Some other books you may be interested in checking out include: Tales of Superhuman Powers: 55 Traditional Stories from Around the World, Pearls on a Branch: Arab Stories Told by Women in Lebanon Today, Tales of Japan: Traditional Stories of Monsters and Magic.

Nusantara: A Sea of Tales is a timely book that collects tales from oral storytellers and
older print sources that are increasingly hard to find before they are lost to us altogether.

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And that's book 1 from the 2023 Booktempter's TBR reduction challenge!

Wednesday, 18 January 2023

#edelweiss #bookreview: Gin, Jesus, and Jim Crow | Brendan J. J. Payne

Gin, Jesus, and Jim Crow: Prohibition and the Transformation of Racial and Religious Politics in the SouthGin, Jesus, and Jim Crow: Prohibition and the Transformation of Racial and Religious Politics in the South by Brendan J. J. Payne
My rating: 4 of 5 stars

TBH... the main reason I picked this up was because I saw the cover and went "oh, that's the book my Facebook friend's husband wrote". But also, I agree with a lot of her views and I was just kaypo enough to figure why not since Edelweiss had it as a DRC for download.

It was fascinating to read about how so many things we take for granted as "Christian tradition" did not actually become "tradition" until about a hundred years ago. Which is really short when you look at how old Christianity really is. And it's also really weird to realise that so many things seen as "conservative" now were really... "liberal and progressive" ideas back then.

But it is also a deeper insight into how American Christianity dropped off the deep end.

What I did not expect to find was how uncannily racial politics back in early 1900s America align with racial politics in Malaysia in this century; you just have to replace "Christian" with "Muslim" and "White" with "Malay". Which is a terrible, terrible realisation. Except that I have hopes that our democracy is strong enough and old enough at this point to withstand the worst of it. (Bersih & #balikundi movements have been doing good work.)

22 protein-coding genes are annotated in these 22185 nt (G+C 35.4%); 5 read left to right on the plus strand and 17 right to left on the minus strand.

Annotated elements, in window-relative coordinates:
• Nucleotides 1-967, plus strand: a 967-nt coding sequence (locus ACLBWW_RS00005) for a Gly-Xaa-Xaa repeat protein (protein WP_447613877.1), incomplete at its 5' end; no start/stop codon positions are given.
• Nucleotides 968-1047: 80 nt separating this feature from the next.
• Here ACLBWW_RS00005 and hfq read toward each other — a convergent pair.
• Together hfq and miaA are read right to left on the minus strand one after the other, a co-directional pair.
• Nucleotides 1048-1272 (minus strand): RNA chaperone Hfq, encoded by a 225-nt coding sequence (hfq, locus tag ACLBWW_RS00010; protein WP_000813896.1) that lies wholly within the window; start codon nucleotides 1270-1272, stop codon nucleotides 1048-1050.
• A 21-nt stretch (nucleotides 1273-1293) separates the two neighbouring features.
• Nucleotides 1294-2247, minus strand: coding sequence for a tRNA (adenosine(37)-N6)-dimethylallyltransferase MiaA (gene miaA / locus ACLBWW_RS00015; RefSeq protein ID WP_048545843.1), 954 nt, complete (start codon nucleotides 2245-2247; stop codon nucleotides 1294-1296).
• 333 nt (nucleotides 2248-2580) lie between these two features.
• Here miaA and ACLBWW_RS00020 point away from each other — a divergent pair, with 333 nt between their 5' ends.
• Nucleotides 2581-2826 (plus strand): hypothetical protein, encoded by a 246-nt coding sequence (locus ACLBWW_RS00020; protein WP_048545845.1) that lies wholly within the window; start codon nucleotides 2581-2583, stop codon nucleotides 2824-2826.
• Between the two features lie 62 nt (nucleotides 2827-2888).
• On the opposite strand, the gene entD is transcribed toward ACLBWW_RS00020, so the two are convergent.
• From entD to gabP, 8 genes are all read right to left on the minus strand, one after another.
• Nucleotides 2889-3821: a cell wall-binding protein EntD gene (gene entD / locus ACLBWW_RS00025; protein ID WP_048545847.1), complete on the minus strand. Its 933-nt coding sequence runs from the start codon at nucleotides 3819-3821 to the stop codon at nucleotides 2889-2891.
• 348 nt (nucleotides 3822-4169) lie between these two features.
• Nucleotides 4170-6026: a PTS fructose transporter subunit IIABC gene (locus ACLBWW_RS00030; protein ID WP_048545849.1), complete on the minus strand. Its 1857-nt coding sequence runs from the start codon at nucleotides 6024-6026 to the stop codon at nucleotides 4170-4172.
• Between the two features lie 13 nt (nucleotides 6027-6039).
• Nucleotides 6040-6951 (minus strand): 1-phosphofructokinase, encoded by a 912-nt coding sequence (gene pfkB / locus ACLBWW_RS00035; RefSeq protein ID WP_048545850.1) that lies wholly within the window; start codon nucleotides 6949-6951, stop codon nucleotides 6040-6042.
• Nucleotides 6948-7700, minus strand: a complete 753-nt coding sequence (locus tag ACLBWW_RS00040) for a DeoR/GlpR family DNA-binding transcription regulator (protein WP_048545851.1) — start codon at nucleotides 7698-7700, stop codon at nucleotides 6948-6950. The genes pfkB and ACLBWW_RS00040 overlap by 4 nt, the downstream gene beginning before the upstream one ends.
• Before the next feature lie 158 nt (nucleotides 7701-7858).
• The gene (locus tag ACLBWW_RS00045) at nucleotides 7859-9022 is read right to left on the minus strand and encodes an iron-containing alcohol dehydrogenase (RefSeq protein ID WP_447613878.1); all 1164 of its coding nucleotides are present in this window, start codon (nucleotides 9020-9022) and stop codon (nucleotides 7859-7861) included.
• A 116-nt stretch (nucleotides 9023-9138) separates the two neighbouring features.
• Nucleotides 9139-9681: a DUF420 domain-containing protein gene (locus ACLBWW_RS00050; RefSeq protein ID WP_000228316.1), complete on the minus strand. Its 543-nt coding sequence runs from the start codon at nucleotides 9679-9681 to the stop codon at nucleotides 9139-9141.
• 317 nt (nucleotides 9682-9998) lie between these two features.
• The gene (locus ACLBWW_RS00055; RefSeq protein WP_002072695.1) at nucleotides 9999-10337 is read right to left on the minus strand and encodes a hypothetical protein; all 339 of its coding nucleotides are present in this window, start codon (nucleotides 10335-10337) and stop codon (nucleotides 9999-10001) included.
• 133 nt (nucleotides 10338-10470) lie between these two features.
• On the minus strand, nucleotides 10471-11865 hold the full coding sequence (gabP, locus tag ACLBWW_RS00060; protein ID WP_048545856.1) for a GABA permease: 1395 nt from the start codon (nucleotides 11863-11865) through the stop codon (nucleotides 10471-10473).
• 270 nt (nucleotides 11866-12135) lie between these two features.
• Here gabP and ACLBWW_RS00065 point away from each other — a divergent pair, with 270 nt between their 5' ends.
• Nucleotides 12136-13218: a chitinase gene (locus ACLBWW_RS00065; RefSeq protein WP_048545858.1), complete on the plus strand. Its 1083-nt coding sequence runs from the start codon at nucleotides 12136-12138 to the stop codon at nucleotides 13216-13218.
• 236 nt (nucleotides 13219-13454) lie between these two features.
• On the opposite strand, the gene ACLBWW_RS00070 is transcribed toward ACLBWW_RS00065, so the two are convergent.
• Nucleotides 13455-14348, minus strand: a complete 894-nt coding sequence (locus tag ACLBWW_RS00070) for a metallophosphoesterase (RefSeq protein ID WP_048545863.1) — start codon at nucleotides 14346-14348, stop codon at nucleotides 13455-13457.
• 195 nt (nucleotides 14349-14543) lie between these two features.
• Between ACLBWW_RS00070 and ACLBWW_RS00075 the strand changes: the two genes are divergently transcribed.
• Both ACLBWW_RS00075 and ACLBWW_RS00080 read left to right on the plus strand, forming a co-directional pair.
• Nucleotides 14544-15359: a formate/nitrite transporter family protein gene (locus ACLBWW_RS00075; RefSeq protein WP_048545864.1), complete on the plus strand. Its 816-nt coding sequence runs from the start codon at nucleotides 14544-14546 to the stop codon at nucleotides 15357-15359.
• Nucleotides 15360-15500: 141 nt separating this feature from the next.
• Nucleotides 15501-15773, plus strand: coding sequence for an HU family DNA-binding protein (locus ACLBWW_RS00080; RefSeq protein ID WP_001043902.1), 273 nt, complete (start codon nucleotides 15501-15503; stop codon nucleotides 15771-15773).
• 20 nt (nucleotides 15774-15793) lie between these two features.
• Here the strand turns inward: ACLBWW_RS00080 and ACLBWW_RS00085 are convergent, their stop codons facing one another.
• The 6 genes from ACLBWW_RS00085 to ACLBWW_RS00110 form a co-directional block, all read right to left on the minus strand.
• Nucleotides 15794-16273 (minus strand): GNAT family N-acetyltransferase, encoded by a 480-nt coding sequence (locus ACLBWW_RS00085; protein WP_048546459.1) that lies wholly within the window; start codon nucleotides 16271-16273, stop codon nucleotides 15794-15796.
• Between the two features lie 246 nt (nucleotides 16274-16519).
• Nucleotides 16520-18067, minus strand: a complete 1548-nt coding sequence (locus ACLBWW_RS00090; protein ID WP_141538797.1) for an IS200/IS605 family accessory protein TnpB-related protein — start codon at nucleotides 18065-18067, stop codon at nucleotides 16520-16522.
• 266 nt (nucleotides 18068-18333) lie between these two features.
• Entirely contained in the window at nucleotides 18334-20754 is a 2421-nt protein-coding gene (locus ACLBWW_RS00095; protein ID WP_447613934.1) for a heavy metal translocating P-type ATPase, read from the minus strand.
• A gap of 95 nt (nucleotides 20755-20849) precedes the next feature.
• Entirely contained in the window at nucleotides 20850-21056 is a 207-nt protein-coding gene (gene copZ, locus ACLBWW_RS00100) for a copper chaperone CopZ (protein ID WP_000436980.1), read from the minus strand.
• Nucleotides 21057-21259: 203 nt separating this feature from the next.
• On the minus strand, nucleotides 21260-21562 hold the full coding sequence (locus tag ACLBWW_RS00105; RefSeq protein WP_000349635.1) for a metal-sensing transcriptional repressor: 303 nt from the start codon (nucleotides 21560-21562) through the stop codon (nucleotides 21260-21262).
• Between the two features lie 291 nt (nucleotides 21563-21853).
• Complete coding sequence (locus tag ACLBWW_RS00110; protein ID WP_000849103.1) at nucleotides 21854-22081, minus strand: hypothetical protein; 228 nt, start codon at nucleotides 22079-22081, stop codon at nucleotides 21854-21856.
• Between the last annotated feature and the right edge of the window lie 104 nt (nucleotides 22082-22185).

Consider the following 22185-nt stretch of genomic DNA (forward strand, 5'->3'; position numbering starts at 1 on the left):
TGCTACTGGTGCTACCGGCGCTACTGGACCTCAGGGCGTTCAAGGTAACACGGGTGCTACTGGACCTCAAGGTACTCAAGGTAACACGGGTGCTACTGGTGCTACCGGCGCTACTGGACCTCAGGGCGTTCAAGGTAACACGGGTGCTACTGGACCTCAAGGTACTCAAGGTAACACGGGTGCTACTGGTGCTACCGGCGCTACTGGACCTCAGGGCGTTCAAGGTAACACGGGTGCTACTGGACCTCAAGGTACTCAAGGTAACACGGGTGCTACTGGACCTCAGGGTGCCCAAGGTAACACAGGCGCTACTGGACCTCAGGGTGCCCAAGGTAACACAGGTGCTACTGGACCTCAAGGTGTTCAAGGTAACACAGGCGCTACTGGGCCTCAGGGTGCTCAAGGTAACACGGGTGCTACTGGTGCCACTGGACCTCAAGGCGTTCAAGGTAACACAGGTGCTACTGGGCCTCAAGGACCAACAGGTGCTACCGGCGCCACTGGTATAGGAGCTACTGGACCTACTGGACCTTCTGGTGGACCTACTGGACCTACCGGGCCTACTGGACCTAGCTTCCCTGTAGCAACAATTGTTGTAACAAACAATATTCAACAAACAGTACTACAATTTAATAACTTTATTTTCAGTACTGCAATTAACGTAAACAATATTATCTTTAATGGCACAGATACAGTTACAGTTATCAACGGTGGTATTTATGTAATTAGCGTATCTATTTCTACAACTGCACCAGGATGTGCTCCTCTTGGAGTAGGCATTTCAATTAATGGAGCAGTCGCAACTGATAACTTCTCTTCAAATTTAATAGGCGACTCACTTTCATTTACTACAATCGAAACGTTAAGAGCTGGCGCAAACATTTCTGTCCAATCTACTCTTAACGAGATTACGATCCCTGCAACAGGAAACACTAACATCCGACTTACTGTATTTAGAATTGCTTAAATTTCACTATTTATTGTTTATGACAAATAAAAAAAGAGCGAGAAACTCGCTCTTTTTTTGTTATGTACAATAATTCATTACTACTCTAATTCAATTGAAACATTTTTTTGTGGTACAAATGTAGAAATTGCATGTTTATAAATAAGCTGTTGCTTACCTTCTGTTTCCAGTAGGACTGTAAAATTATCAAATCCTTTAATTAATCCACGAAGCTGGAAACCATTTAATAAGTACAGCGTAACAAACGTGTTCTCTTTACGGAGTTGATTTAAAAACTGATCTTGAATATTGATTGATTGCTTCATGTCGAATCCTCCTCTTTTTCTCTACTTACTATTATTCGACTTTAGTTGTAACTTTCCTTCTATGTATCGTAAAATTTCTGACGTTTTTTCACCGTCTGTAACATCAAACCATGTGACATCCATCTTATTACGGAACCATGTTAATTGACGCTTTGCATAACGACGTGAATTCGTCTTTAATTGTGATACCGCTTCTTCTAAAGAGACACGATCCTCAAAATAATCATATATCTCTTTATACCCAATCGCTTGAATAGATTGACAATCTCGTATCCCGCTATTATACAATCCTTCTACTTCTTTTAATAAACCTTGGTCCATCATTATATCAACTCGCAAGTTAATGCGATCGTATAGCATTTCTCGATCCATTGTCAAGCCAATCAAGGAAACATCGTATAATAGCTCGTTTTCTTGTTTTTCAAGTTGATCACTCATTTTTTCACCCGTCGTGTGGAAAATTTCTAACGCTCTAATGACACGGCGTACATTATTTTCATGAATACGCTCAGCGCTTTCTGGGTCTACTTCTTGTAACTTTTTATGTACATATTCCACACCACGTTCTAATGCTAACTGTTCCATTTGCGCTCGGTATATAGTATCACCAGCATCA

But one thing the church needs to come back to is the traditional Christian understanding that:
regulating such morality was the role of the church, not the state, and the church ought not try to use the government to remove a man's liberty to choose, even if he chose to sin.
Because any time the church tries to do that, it becomes the oppressor.

Anyway! Gin, Jesus, and Jim Crow was a fascinating, if difficult, read. Which really also means I am out of touch with academic reading and I had a hard time slogging through some bits, maybe also because some of the terminology and phrasing were strange to me.

Note: I received a digital ARC of this book from LSU Press via Edelweiss. Opinions expressed in this review are completely my own.

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Wednesday, 11 January 2023

#edelweiss #bookreview: VAMPS: Fresh Blood | Nicole Arend

VAMPS: Fresh BloodVAMPS: Fresh Blood by Nicole Arend
My rating: 4 of 5 stars

Dillon is a Dhampire, a half-human, half-vampire reject. But he's also gotten a place at the very prestigious vampire finishing school, known as VAMPS, where he's supposed to be learning with and competing against the most elite of vampire society. Which really sucks, because he only found out about this whole... thing... a week before he was supposed to show up at school and has no clue about how vampire society works. Or how he's supposed to act as a vampire.

To put it simply, VAMPS: Fresh Blood is a kinda campy, boarding school vampire new adult rom-com, which is probably a lot to stuff to wrap your head around. Kinda Twilight X St Clare's/Mallory Towers (I'm sure there's one where like half the students were royalty or related to royalty, but I can't remember which one), where insecure 18YO vampires duke it out to be the best of the best while their parents play politics in the background.